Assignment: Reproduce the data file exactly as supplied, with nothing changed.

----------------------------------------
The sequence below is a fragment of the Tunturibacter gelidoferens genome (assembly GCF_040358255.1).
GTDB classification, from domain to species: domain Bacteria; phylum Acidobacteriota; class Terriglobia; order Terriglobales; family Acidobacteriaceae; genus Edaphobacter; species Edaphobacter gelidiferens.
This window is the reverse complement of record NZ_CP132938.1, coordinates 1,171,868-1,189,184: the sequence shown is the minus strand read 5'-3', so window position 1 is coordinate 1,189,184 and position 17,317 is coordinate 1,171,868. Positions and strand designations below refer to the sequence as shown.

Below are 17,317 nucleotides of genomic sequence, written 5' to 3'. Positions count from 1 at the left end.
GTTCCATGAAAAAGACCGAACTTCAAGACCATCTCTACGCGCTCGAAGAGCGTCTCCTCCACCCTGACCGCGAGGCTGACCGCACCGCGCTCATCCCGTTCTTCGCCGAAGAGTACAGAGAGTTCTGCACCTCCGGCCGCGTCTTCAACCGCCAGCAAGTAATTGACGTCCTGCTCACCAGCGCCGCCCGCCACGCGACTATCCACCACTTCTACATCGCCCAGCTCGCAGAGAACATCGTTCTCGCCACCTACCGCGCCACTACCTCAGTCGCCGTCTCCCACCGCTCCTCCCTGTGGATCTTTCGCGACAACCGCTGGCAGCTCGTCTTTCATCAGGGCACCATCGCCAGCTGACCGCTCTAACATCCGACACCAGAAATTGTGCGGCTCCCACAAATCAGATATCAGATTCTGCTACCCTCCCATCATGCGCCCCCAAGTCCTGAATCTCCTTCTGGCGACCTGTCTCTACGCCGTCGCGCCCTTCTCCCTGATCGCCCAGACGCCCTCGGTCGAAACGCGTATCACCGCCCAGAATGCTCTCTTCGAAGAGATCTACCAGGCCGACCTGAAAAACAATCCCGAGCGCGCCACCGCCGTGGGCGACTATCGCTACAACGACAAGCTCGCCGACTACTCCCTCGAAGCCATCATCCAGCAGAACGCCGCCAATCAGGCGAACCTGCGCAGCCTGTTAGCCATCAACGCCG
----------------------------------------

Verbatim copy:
The sequence below is a fragment of the Tunturibacter gelidoferens genome (assembly GCF_040358255.1).
GTDB classification, from domain to species: domain Bacteria; phylum Acidobacteriota; class Terriglobia; order Terriglobales; family Acidobacteriaceae; genus Edaphobacter; species Edaphobacter gelidiferens.
This window is the reverse complement of record NZ_CP132938.1, coordinates 1,171,868-1,189,184: the sequence shown is the minus strand read 5'-3', so window position 1 is coordinate 1,189,184 and position 17,317 is coordinate 1,171,868. Positions and strand designations below refer to the sequence as shown.

Below are 17,317 nucleotides of genomic sequence, written 5' to 3'. Positions count from 1 at the left end.
GTTCCATGAAAAAGACCGAACTTCAAGACCATCTCTACGCGCTCGAAGAGCGTCTCCTCCACCCTGACCGCGAGGCTGACCGCACCGCGCTCATCCCGTTCTTCGCCGAAGAGTACAGAGAGTTCTGCACCTCCGGCCGCGTCTTCAACCGCCAGCAAGTAATTGACGTCCTGCTCACCAGCGCCGCCCGCCACGCGACTATCCACCACTTCTACATCGCCCAGCTCGCAGAGAACATCGTTCTCGCCACCTACCGCGCCACTACCTCAGTCGCCGTCTCCCACCGCTCCTCCCTGTGGATCTTTCGCGACAACCGCTGGCAGCTCGTCTTTCATCAGGGCACCATCGCCAGCTGACCGCTCTAACATCCGACACCAGAAATTGTGCGGCTCCCACAAATCAGATATCAGATTCTGCTACCCTCCCATCATGCGCCCCCAAGTCCTGAATCTCCTTCTGGCGACCTGTCTCTACGCCGTCGCGCCCTTCTCCCTGATCGCCCAGACGCCCTCGGTCGAAACGCGTATCACCGCCCAGAATGCTCTCTTCGAAGAGATCTACCAGGCCGACCTGAAAAACAATCCCGAGCGCGCCACCGCCGTGGGCGACTATCGCTACAACGACAAGCTCGCCGACTACTCCCTCGAAGCCATCATCCAGCAGAACGCCGCCAATCAGGCGAACCTGCGCAGCCTGTTAGCCATCAACGCCG